Hydrostatic transmissions

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Transcript of Hydrostatic transmissions

  • 1. Hydrostatic Transmissions Rajeev kumar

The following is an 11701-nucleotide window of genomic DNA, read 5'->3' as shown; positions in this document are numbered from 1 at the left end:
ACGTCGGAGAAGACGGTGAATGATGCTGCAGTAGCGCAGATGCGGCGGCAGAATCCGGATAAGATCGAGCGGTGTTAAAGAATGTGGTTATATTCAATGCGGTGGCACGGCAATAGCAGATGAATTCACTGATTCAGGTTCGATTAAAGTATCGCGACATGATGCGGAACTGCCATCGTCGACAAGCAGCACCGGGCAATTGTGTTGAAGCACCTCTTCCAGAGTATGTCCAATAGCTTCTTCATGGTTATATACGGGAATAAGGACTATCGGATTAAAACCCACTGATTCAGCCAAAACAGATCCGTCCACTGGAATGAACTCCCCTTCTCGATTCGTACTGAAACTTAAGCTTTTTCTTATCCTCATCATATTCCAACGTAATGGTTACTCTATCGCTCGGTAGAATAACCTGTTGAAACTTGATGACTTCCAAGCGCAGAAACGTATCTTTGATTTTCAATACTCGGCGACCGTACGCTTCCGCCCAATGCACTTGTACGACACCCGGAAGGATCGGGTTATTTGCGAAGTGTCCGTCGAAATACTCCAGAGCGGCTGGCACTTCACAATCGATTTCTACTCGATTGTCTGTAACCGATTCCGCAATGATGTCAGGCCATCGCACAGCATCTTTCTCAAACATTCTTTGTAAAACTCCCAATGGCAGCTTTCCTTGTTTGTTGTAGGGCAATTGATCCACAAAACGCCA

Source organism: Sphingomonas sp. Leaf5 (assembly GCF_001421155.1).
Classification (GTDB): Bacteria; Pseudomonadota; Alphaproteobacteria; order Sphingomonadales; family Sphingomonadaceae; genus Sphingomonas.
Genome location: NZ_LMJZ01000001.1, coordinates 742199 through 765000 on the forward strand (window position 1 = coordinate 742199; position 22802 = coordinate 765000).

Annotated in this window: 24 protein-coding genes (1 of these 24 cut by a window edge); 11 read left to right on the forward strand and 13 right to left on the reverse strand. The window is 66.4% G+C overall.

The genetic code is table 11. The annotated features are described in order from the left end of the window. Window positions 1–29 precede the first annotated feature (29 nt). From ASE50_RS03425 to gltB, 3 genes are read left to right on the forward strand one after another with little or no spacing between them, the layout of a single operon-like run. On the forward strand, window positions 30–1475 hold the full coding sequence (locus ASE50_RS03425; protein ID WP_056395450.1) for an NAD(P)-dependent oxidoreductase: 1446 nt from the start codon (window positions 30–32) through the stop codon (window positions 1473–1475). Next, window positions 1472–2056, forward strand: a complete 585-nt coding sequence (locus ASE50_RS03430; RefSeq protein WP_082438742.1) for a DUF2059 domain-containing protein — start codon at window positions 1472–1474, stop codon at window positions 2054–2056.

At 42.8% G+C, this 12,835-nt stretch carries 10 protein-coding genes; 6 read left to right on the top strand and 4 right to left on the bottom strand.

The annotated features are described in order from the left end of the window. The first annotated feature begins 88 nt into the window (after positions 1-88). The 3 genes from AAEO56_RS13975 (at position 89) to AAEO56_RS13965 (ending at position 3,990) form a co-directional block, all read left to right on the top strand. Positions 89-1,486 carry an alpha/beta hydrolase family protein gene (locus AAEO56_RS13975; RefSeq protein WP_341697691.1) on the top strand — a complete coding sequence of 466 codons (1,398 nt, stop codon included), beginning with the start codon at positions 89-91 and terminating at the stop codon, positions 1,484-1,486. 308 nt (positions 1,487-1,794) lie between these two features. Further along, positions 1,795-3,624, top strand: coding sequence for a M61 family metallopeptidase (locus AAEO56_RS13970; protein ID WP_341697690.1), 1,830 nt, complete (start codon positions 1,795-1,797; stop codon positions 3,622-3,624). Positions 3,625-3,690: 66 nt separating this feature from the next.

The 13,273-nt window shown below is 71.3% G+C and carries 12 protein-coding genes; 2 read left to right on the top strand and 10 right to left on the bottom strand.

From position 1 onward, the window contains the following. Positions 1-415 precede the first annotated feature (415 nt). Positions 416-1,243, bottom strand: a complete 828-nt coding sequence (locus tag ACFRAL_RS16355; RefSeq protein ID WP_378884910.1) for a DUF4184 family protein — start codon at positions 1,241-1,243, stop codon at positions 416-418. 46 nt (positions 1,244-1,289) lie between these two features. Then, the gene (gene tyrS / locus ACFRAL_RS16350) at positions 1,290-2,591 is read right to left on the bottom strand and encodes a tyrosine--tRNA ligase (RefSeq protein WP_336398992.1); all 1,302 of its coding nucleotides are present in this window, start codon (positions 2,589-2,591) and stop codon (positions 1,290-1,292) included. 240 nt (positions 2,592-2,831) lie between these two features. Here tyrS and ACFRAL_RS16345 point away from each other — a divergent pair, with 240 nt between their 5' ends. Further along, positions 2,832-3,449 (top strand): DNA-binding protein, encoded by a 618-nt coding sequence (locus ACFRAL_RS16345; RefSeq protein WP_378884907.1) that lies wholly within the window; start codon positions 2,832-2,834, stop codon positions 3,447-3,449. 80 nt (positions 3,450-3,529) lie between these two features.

2. Hydrostatic Operation Hydrostatic transmissions are a pump and motor connected in a circuit together Most are constructed using piston pumps and piston motors Four basic configurations: In-line U-shaped S-shaped Split 3. In-Line Configuration The pump is directly connected to the motor All fluid is contained within the pump/motor combination Usually uses a variable pump and a constant displacement motor 4. U-Shaped Configuration Similar to the in-line except that the motor is connected under the pump The motor shaft goes out the same direction and the input shaft Used when the drive axle is under or behind the prime mover 5. S-Shaped Configuration Similar to the U-shaped configuration The motor shaft goes out behind the prime mover, but under it Used when the drive axle is under the level of the prime mover 6. Split Configuration The motor and pump and motor are not physically connected together The motor can be located some distance from the pump and across a barrier Contains very high pressure hose that connects the pump to the motor 7. Advantages of Hydrostatic Transmissions It offers the ability to operate over a wide range of speeds without changing the prime mover speed It can change speeds rapidly because there are no large parts which add inertia It provide dynamic braking There is no interruption of power to the wheels when shifting 8. Hydrostatic Circuits Open circuit All fluid comes from the tank and is pumped to the motor When the fluid leaves the motor, it goes back to the tank Does not require a charge pump 9. Hydrostatic Circuits Closed circuit The fluid is pumped to the motor As the fluid leaves the motor, it is returned to the pump inlet Requires a charge pump 10. Hydrostatic Transmission Operation - Pump The cylinder is turned by the input shaft The pistons are connected to a swash plate, which varies how much the pistons travel The greater the angle of the swash plate, the more fluid is pumped Reversing the angle of the swash plate causes it to pump backwards The more fluid is pumped per revolution, the more horsepower is needed 11. Hydrostatic Transmission Operation - Motor The motor accepts the fluid from the pump and turns a differential or wheel, depending on the configuration When the pump reverses direction, the motor turns backwards, giving you reverse Not all hydrostats are designed to pump backwards Many motors use a shuttle valve to reverse the flow of hydraulic fluid 12. Hydrostatic Transmission Components All circuit types require a relief valve to prevent overpressurizing during dynamic braking The pump and motor have case drain lines to keep fluid that leaks internally from building pressure behind the piston Case drains are connected to the tank Charge pumps must provide enough fluid to replace leakage and cool the pump/motor assembly 13. Servo Activated Hydrostatic Transmissions In larger hydrostats, the swash plate can be hard to move In these systems, a small piston assembly is attached to the swash plate and activated by low pressure (300 PSI) These servos are controlled by a small shuttle, making it easier to move the swash plate 14. Hydrostatic Transmission Testing Use a flow meter hooked to the case drain line to measure to output. It should be below the charge pump volume All hydrostatic transmissions have tight tolerances. The filters should be change at regular intervals Many systems have a pressure sensor that shuts down the prime mover if the charge pressure falls below a certain level 15. Hydrostatic Transmission Testing If the prime mover has a problem, it could fail to supply the needed power to the hydrostat Always rule out the prime mover first when checking for insufficient power problems Charge pressure varies, but should be between 160 to 300 PSI